That should not be paid out of her commission, as she was helping you. And, as stated below, had she not helped you clean up your credit, you would not be in your home.
I believe in good karma, being kind and doing the right thing.
She helped you and it sounds like she did a fine job at it. You should pay her and thank her for her help! :)
Do any of you really think DBAGIRLIE has disclosed sufficient information for folks to go off the deep end like Gregorio Denny, Mortgage Broker or Lender, California?
The sound bite of data provided is to get the response desired. Wow! How quickly we throw others under the bus...with only a sound bite to work with.
A prudent adviser would request to see the contracts. What may have been agreed to 6, 12 18 months before the purchase often gets forgotten when the bills come due. We do not have the facts.
Another example of "No good deed goes unpunished. "
As Ron Escobar, Broker, Agent, Beverly Hills, CA pointed out, you should be doing EXACTLY THE OPPOSITE of what you are doing now.
Wishing you the very best,
I work with reputable credit repair companies and have my clients sign up directly with them. It is not the highest and best use of my time to spend in credit "fixing" and I want the consumer working directly with the credit specialist. It keeps my reputation...and my licensure...in tact.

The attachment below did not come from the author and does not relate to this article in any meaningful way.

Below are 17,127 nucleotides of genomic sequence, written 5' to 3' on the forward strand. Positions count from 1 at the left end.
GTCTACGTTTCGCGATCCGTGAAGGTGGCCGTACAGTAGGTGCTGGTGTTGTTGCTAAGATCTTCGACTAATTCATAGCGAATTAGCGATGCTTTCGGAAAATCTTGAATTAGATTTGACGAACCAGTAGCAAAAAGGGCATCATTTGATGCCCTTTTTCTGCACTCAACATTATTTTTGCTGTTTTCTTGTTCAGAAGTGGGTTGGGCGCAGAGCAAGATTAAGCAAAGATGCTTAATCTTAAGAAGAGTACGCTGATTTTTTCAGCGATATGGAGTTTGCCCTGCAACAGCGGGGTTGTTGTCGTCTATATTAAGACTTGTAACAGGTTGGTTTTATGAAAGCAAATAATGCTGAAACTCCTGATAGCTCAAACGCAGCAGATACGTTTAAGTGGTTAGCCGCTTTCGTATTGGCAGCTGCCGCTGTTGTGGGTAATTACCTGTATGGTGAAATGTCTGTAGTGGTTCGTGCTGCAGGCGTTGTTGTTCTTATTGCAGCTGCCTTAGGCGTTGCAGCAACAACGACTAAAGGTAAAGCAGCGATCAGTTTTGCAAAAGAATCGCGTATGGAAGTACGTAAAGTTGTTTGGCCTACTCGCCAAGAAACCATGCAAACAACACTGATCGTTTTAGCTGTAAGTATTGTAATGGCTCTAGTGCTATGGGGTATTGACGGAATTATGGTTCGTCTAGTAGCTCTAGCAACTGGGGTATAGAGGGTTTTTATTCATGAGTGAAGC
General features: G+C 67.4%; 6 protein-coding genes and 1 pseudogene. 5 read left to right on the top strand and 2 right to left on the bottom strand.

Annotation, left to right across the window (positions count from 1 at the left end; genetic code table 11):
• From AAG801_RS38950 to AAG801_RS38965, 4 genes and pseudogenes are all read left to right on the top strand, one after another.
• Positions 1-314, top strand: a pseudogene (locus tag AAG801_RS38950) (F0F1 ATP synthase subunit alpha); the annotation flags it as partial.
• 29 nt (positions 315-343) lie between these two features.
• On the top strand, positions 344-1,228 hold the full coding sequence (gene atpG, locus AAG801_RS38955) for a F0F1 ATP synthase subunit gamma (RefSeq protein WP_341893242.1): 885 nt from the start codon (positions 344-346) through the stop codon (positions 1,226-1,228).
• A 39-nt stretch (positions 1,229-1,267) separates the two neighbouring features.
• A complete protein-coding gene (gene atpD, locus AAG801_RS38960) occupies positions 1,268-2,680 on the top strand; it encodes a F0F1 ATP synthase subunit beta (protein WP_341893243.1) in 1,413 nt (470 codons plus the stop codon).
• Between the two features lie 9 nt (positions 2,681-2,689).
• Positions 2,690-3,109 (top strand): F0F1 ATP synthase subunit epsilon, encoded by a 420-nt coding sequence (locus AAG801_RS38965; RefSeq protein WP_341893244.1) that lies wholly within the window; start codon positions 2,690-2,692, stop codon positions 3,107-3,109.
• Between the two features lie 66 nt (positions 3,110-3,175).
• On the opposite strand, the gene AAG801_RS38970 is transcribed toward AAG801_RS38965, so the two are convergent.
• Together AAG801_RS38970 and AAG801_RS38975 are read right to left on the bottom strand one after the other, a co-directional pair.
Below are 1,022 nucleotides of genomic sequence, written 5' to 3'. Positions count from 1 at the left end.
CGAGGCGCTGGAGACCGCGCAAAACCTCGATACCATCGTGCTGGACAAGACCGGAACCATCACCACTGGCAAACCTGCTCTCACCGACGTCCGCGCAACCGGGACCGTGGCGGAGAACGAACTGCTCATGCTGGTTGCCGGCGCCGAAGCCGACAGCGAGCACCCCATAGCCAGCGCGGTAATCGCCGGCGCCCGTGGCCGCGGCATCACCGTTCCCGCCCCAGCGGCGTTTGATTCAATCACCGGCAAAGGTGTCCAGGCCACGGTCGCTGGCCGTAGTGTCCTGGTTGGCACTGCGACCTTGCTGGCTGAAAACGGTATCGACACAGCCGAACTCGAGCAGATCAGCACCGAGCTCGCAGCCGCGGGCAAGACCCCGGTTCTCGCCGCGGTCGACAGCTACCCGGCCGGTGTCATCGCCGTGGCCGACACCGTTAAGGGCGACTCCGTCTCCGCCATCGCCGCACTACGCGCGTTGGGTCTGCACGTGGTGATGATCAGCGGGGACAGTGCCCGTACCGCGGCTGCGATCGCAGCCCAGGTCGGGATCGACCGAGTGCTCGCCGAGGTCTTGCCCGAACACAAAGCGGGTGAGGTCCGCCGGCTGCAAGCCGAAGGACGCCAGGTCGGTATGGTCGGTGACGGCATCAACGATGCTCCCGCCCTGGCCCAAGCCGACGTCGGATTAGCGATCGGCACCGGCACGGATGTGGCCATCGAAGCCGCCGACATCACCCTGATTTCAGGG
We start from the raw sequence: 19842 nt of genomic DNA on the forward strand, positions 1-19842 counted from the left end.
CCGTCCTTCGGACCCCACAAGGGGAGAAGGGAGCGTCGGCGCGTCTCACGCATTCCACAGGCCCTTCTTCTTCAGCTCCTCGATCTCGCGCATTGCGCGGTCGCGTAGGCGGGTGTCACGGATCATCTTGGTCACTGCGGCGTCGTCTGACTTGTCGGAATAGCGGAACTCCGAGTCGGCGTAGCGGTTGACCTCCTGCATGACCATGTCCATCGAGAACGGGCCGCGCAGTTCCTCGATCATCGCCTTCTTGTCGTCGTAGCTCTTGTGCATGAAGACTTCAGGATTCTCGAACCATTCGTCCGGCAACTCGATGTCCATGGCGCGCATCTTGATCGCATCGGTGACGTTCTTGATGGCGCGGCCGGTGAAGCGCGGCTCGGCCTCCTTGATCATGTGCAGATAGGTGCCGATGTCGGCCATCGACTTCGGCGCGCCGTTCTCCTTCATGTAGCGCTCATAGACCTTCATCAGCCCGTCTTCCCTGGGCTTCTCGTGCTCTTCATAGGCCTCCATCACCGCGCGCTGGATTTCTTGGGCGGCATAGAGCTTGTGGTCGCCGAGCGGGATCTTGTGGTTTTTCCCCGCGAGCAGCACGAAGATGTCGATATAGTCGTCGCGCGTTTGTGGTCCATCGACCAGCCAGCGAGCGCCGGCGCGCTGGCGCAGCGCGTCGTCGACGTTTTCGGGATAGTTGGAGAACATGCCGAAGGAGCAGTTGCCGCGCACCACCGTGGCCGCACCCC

I would advise you to look over the contract you signed and agreed to for the answer to your question. Since we do not have access to it, we cannot advise upon it.
One Thousand dollars does not go that far when a client has to do home repairs, so it just depends upon the condition of the home and what had to be taken care of in order to sell.
Your REALTOR should not be chargeing you any fee at all outside of escrow.
A $1000 fee for credit repair sound like something Tony Saprano would try a pull. That being said unless you had a written agreement to pay for a service, you are under no contractual obligation to pay for it. Realtors to my knowledge are in the business of selling Real Estate not repairing credit.
1. send a copy of the bill via certifed mail to his/her broker with a letter of explaination of whatever service he/she claims to have provided you that yields a$1000 fee. The broker needs to be informed of this kind of action by realtors working under them.
2. contact the california Department of Real estate and report this. This is wrong on so many levels!!!!!! Now I guess I have heard it all.
Best Of Luck to You,
Kawain Payne, Realtor
Good luck in your new home!